“When you live in a rural region here, it’s hard not to see the poverty all around you,” says Patricia Bradley, who is the Native and Distance Services Librarian for the University of New Mexico (UNM) Health Sciences Library and Informatics Center (HSLIC).
A member of the Navajo Nation, she is dedicated to helping rural, underserved populations in New Mexico, where one in five residents lives below the poverty line and 27 of the state’s 33 counties are classified as rural or frontier. Bradley recently received the 2014 Michael E. DeBakey Library Sciences Outreach Award from the Friends of the National Library of Medicine, a national honor bestowed annually for “outstanding service to rural or underserved populations.”
“It’s always on my mind how some populations struggle just to get by in this country and how different and difficult their lives are from the rest of us,” Bradley says. “They are the other people; the forgotten people.”
They have been her focus since she joined the UNM 10 years ago, where she researches, writes, and teaches, and develops and leads special projects designed to identify and serve the health information needs of diverse populations. For instance, as a member of the UNM School of Medicine’s Combined BA/MD Admissions Committee, she helps recruit prospective medical students from underserved communities who will return to New Mexico to practice medicine.
She also serves on the Tribal Connection Four Corners (TC4C) Group that links tribal communities to reliable, high-quality health information on the Internet in a collaborative project developed by the health sciences libraries of Arizona, Colorado, Utah, and New Mexico (the “Four Corners” states), the National Library of Medicine, and the National Network of Libraries of Medicine.
“How to use the Internet is very important for people and I thank my partners for helping in this critical outreach effort,” Bradley remarked in accepting her 2014 DeBakey Award.
Although technology has facilitated greater access to online classes and quality health information, challenges remain. Internet connections and services are often uneven in rural areas, and many residents lack computers, tablets, or mobile phones. So Bradley travels the region contacting small rural libraries. Last year she brought computers to four such libraries, and followed up with training on how to access reliable health information from NLM’s MedlinePlus.gov.
“We ask people what they want and then listen to what they have to say,” she says. “Listen. That’s the key word in bringing health information to rural areas.”
For a 2013 survey of New Mexico practitioners not affiliated with UNM, she visited nine rural sites throughout the state, interviewing 51 physicians, physician assistants, nurses, nurse practitioners, and pharmacists about their information needs. She later co-presented her findings at the Medical Library Association South Central Chapter 2013 Annual Meeting. The presentation subsequently helped lay plans to promote MedlinePlus, PubMed Health and other NLM online information services.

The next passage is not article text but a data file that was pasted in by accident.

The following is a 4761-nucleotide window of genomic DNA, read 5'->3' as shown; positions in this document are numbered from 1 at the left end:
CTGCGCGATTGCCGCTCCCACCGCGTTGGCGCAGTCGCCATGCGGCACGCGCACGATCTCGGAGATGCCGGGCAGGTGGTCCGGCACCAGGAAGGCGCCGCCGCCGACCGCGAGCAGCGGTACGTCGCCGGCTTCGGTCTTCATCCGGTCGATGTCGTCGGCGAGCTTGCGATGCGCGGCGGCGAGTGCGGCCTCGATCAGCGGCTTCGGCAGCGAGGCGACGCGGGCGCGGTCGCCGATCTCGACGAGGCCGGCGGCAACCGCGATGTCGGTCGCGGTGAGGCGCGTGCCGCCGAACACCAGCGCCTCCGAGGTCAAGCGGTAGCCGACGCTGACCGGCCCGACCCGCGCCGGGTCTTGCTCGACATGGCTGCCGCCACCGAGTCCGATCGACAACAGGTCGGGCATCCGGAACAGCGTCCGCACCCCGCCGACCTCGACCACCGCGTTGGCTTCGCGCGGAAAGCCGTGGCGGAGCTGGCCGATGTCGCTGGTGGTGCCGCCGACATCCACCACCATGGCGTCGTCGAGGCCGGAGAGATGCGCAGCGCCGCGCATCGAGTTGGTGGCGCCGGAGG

In her work with rural and Native American populations, she strives to build relationships. “Distance is a challenge, but putting a face to the emails helps tremendously,” she explains. “Outreach is all about building relationships within the community. You get to know the lay of the land even as people come and go; you can connect and build trust. That’s essential.”
Bradley developed HSLIC’s guide to the Affordable Care Act (ACA) and travels widely in New Mexico to advise Indian Health Services nurses and managers about the services available through HSLIC’s Native Health Database, and NLM’s PubMed and MedlinePlus.
Bradley belongs to the American Indian Library Association and numerous other Native American groups, and is a Distinguished Member of the Medical Library Association Academy of Health Information Professionals. She is widely published, producing posters and presentations on native health and health care issues, including the evaluation of rural health care resources.
Prior to UNM, she served as a Tribal Liaison Librarian and Special Populations Outreach Coordinator. She began her career as a circuit librarian for the Navajo Health Authority in northeastern Arizona and she credits her first mentor, Elizabeth Hendryson, with showing her the impact outreach librarians can make in a rural community.
As a Navajo Nation member from a rural community, Bradley’s background informs what she does, says Gayle Dine’Chacon, MD, formerly Director, Center for Native American Health and a Professor at UNM. “She comes from a culture that is rooted in honor, respect, and beauty. She is one of our most respected faculty members.”
by Thomas Conuel, NLM in Focus writer